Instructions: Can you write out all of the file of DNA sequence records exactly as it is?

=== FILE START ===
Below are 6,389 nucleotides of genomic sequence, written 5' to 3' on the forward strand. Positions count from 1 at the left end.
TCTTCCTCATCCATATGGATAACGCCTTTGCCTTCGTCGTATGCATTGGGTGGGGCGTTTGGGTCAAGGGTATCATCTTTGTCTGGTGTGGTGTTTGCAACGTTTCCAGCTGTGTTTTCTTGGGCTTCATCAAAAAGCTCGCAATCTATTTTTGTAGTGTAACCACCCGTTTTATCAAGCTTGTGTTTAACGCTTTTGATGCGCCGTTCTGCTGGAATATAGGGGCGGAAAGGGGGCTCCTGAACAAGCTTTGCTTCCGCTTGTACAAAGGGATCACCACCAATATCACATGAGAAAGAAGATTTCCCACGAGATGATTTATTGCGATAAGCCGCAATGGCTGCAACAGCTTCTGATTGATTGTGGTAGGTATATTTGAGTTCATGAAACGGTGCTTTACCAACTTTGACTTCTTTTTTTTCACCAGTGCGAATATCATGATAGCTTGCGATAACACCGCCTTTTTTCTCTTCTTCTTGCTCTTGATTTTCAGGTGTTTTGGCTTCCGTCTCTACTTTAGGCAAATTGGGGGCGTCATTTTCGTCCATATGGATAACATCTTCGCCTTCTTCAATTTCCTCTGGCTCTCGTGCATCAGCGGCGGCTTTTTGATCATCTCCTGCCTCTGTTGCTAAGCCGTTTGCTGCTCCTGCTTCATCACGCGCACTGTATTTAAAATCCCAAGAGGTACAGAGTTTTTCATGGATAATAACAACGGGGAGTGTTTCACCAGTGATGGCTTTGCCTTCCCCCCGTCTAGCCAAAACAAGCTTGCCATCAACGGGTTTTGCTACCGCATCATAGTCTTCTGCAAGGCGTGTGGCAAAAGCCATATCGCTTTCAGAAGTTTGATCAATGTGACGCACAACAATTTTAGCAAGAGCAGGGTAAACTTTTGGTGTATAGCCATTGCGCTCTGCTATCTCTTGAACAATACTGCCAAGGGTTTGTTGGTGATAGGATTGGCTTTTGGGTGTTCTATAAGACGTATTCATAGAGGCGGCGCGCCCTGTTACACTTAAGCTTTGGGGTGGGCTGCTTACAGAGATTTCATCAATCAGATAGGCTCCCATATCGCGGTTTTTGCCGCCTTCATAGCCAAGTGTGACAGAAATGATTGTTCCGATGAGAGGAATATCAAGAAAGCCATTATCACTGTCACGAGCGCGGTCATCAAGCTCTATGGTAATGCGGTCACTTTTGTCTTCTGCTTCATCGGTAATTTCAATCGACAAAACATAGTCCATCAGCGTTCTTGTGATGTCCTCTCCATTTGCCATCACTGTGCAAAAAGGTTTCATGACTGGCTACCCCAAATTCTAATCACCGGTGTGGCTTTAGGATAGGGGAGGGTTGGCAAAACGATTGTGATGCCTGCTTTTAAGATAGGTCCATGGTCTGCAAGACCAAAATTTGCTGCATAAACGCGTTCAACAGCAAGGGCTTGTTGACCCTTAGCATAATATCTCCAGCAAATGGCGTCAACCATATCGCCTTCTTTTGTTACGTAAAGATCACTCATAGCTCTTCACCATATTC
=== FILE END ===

Below are 6,389 nucleotides of genomic sequence, written 5' to 3' on the forward strand. Positions count from 1 at the left end.
TCTTCCTCATCCATATGGATAACGCCTTTGCCTTCGTCGTATGCATTGGGTGGGGCGTTTGGGTCAAGGGTATCATCTTTGTCTGGTGTGGTGTTTGCAACGTTTCCAGCTGTGTTTTCTTGGGCTTCATCAAAAAGCTCGCAATCTATTTTTGTAGTGTAACCACCCGTTTTATCAAGCTTGTGTTTAACGCTTTTGATGCGCCGTTCTGCTGGAATATAGGGGCGGAAAGGGGGCTCCTGAACAAGCTTTGCTTCCGCTTGTACAAAGGGATCACCACCAATATCACATGAGAAAGAAGATTTCCCACGAGATGATTTATTGCGATAAGCCGCAATGGCTGCAACAGCTTCTGATTGATTGTGGTAGGTATATTTGAGTTCATGAAACGGTGCTTTACCAACTTTGACTTCTTTTTTTTCACCAGTGCGAATATCATGATAGCTTGCGATAACACCGCCTTTTTTCTCTTCTTCTTGCTCTTGATTTTCAGGTGTTTTGGCTTCCGTCTCTACTTTAGGCAAATTGGGGGCGTCATTTTCGTCCATATGGATAACATCTTCGCCTTCTTCAATTTCCTCTGGCTCTCGTGCATCAGCGGCGGCTTTTTGATCATCTCCTGCCTCTGTTGCTAAGCCGTTTGCTGCTCCTGCTTCATCACGCGCACTGTATTTAAAATCCCAAGAGGTACAGAGTTTTTCATGGATAATAACAACGGGGAGTGTTTCACCAGTGATGGCTTTGCCTTCCCCCCGTCTAGCCAAAACAAGCTTGCCATCAACGGGTTTTGCTACCGCATCATAGTCTTCTGCAAGGCGTGTGGCAAAAGCCATATCGCTTTCAGAAGTTTGATCAATGTGACGCACAACAATTTTAGCAAGAGCAGGGTAAACTTTTGGTGTATAGCCATTGCGCTCTGCTATCTCTTGAACAATACTGCCAAGGGTTTGTTGGTGATAGGATTGGCTTTTGGGTGTTCTATAAGACGTATTCATAGAGGCGGCGCGCCCTGTTACACTTAAGCTTTGGGGTGGGCTGCTTACAGAGATTTCATCAATCAGATAGGCTCCCATATCGCGGTTTTTGCCGCCTTCATAGCCAAGTGTGACAGAAATGATTGTTCCGATGAGAGGAATATCAAGAAAGCCATTATCACTGTCACGAGCGCGGTCATCAAGCTCTATGGTAATGCGGTCACTTTTGTCTTCTGCTTCATCGGTAATTTCAATCGACAAAACATAGTCCATCAGCGTTCTTGTGATGTCCTCTCCATTTGCCATCACTGTGCAAAAAGGTTTCATGACTGGCTACCCCAAATTCTAATCACCGGTGTGGCTTTAGGATAGGGGAGGGTTGGCAAAACGATTGTGATGCCTGCTTTTAAGATAGGTCCATGGTCTGCAAGACCAAAATTTGCTGCATAAACGCGTTCAACAGCAAGGGCTTGTTGACCCTTAGCATAATATCTCCAGCAAATGGCGTCAACCATATCGCCTTCTTTTGTTACGTAAAGATCACTCATAGCTCTTCACCATATTC